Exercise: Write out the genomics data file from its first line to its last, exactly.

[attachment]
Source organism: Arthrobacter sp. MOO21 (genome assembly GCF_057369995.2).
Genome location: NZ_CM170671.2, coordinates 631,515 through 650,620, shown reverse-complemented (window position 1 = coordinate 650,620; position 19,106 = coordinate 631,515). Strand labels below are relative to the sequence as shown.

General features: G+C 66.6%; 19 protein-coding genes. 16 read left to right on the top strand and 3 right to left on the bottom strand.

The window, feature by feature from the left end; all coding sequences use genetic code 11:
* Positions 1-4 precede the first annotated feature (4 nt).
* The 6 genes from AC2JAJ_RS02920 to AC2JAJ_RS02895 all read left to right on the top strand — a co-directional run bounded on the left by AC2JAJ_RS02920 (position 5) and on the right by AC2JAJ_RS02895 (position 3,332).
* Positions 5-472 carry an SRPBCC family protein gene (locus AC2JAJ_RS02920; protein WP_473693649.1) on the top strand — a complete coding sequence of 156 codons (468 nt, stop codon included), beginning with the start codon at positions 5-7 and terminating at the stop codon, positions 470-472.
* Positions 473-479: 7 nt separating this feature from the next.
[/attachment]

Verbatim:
Source organism: Arthrobacter sp. MOO21 (genome assembly GCF_057369995.2).
Genome location: NZ_CM170671.2, coordinates 631,515 through 650,620, shown reverse-complemented (window position 1 = coordinate 650,620; position 19,106 = coordinate 631,515). Strand labels below are relative to the sequence as shown.

General features: G+C 66.6%; 19 protein-coding genes. 16 read left to right on the top strand and 3 right to left on the bottom strand.

The window, feature by feature from the left end; all coding sequences use genetic code 11:
* Positions 1-4 precede the first annotated feature (4 nt).
* The 6 genes from AC2JAJ_RS02920 to AC2JAJ_RS02895 all read left to right on the top strand — a co-directional run bounded on the left by AC2JAJ_RS02920 (position 5) and on the right by AC2JAJ_RS02895 (position 3,332).
* Positions 5-472 carry an SRPBCC family protein gene (locus AC2JAJ_RS02920; protein WP_473693649.1) on the top strand — a complete coding sequence of 156 codons (468 nt, stop codon included), beginning with the start codon at positions 5-7 and terminating at the stop codon, positions 470-472.
* Positions 473-479: 7 nt separating this feature from the next.